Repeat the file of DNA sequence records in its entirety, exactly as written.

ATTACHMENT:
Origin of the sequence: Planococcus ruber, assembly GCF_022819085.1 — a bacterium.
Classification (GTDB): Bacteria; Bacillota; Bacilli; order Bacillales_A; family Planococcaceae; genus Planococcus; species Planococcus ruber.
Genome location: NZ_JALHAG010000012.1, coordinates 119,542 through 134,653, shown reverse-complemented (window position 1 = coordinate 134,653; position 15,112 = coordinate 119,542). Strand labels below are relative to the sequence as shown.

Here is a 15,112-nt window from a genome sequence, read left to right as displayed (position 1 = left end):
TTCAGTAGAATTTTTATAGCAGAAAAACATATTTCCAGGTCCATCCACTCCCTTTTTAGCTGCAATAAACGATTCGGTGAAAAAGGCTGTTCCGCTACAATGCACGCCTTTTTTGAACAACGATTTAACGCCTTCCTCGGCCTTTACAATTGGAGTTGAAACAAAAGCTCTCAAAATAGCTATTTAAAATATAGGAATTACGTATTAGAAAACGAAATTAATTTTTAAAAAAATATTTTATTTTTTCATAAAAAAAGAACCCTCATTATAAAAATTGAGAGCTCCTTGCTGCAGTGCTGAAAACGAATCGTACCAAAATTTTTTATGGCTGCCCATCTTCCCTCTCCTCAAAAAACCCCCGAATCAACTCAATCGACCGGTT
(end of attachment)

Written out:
Origin of the sequence: Planococcus ruber, assembly GCF_022819085.1 — a bacterium.
Classification (GTDB): Bacteria; Bacillota; Bacilli; order Bacillales_A; family Planococcaceae; genus Planococcus; species Planococcus ruber.
Genome location: NZ_JALHAG010000012.1, coordinates 119,542 through 134,653, shown reverse-complemented (window position 1 = coordinate 134,653; position 15,112 = coordinate 119,542). Strand labels below are relative to the sequence as shown.

Here is a 15,112-nt window from a genome sequence, read left to right as displayed (position 1 = left end):
TTCAGTAGAATTTTTATAGCAGAAAAACATATTTCCAGGTCCATCCACTCCCTTTTTAGCTGCAATAAACGATTCGGTGAAAAAGGCTGTTCCGCTACAATGCACGCCTTTTTTGAACAACGATTTAACGCCTTCCTCGGCCTTTACAATTGGAGTTGAAACAAAAGCTCTCAAAATAGCTATTTAAAATATAGGAATTACGTATTAGAAAACGAAATTAATTTTTAAAAAAATATTTTATTTTTTCATAAAAAAAGAACCCTCATTATAAAAATTGAGAGCTCCTTGCTGCAGTGCTGAAAACGAATCGTACCAAAATTTTTTATGGCTGCCCATCTTCCCTCTCCTCAAAAAACCCCCGAATCAACTCAATCGACCGGTT